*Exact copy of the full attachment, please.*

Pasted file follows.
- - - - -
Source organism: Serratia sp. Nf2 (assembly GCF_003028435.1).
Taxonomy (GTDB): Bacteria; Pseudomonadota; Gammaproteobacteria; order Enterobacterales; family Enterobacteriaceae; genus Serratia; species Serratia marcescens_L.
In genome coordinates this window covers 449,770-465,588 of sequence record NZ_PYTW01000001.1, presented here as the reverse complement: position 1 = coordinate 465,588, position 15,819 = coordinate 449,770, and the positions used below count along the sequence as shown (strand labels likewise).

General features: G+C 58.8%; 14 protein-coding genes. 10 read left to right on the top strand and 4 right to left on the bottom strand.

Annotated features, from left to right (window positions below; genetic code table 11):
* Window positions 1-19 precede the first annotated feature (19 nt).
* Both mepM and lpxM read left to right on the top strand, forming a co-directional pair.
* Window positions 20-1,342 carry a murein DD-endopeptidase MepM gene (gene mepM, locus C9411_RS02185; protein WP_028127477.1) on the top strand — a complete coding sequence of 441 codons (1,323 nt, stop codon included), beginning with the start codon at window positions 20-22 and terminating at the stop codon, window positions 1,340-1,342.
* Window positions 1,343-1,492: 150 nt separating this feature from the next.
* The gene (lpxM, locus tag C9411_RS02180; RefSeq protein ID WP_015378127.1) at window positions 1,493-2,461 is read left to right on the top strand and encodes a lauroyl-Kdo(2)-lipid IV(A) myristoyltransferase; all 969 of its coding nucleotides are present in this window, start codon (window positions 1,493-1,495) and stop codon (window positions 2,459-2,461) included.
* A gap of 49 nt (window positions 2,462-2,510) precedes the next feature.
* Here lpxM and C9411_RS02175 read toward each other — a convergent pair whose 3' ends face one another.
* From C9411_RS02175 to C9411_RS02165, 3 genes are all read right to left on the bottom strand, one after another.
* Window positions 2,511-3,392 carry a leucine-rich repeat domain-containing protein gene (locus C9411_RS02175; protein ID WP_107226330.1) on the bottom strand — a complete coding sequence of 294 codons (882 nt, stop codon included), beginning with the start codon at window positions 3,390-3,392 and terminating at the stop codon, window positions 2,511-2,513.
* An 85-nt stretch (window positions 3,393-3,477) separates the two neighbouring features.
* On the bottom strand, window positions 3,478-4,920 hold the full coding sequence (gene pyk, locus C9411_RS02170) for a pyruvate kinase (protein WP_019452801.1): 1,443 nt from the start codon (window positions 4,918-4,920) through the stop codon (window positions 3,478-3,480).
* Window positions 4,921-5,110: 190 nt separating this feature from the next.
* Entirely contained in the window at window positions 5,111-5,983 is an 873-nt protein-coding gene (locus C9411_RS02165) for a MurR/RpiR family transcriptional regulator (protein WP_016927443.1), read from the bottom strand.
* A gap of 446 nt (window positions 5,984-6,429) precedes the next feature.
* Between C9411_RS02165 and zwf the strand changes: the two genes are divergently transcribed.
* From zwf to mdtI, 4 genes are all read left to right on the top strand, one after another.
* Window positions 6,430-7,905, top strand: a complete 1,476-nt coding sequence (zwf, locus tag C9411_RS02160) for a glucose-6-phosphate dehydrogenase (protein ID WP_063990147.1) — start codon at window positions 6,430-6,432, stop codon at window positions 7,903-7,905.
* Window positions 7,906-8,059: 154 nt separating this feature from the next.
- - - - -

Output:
Source organism: Serratia sp. Nf2 (assembly GCF_003028435.1).
Taxonomy (GTDB): Bacteria; Pseudomonadota; Gammaproteobacteria; order Enterobacterales; family Enterobacteriaceae; genus Serratia; species Serratia marcescens_L.
In genome coordinates this window covers 449,770-465,588 of sequence record NZ_PYTW01000001.1, presented here as the reverse complement: position 1 = coordinate 465,588, position 15,819 = coordinate 449,770, and the positions used below count along the sequence as shown (strand labels likewise).

General features: G+C 58.8%; 14 protein-coding genes. 10 read left to right on the top strand and 4 right to left on the bottom strand.

Annotated features, from left to right (window positions below; genetic code table 11):
* Window positions 1-19 precede the first annotated feature (19 nt).
* Both mepM and lpxM read left to right on the top strand, forming a co-directional pair.
* Window positions 20-1,342 carry a murein DD-endopeptidase MepM gene (gene mepM, locus C9411_RS02185; protein WP_028127477.1) on the top strand — a complete coding sequence of 441 codons (1,323 nt, stop codon included), beginning with the start codon at window positions 20-22 and terminating at the stop codon, window positions 1,340-1,342.
* Window positions 1,343-1,492: 150 nt separating this feature from the next.
* The gene (lpxM, locus tag C9411_RS02180; RefSeq protein ID WP_015378127.1) at window positions 1,493-2,461 is read left to right on the top strand and encodes a lauroyl-Kdo(2)-lipid IV(A) myristoyltransferase; all 969 of its coding nucleotides are present in this window, start codon (window positions 1,493-1,495) and stop codon (window positions 2,459-2,461) included.
* A gap of 49 nt (window positions 2,462-2,510) precedes the next feature.
* Here lpxM and C9411_RS02175 read toward each other — a convergent pair whose 3' ends face one another.
* From C9411_RS02175 to C9411_RS02165, 3 genes are all read right to left on the bottom strand, one after another.
* Window positions 2,511-3,392 carry a leucine-rich repeat domain-containing protein gene (locus C9411_RS02175; protein ID WP_107226330.1) on the bottom strand — a complete coding sequence of 294 codons (882 nt, stop codon included), beginning with the start codon at window positions 3,390-3,392 and terminating at the stop codon, window positions 2,511-2,513.
* An 85-nt stretch (window positions 3,393-3,477) separates the two neighbouring features.
* On the bottom strand, window positions 3,478-4,920 hold the full coding sequence (gene pyk, locus C9411_RS02170) for a pyruvate kinase (protein WP_019452801.1): 1,443 nt from the start codon (window positions 4,918-4,920) through the stop codon (window positions 3,478-3,480).
* Window positions 4,921-5,110: 190 nt separating this feature from the next.
* Entirely contained in the window at window positions 5,111-5,983 is an 873-nt protein-coding gene (locus C9411_RS02165) for a MurR/RpiR family transcriptional regulator (protein WP_016927443.1), read from the bottom strand.
* A gap of 446 nt (window positions 5,984-6,429) precedes the next feature.
* Between C9411_RS02165 and zwf the strand changes: the two genes are divergently transcribed.
* From zwf to mdtI, 4 genes are all read left to right on the top strand, one after another.
* Window positions 6,430-7,905, top strand: a complete 1,476-nt coding sequence (zwf, locus tag C9411_RS02160) for a glucose-6-phosphate dehydrogenase (protein ID WP_063990147.1) — start codon at window positions 6,430-6,432, stop codon at window positions 7,903-7,905.
* Window positions 7,906-8,059: 154 nt separating this feature from the next.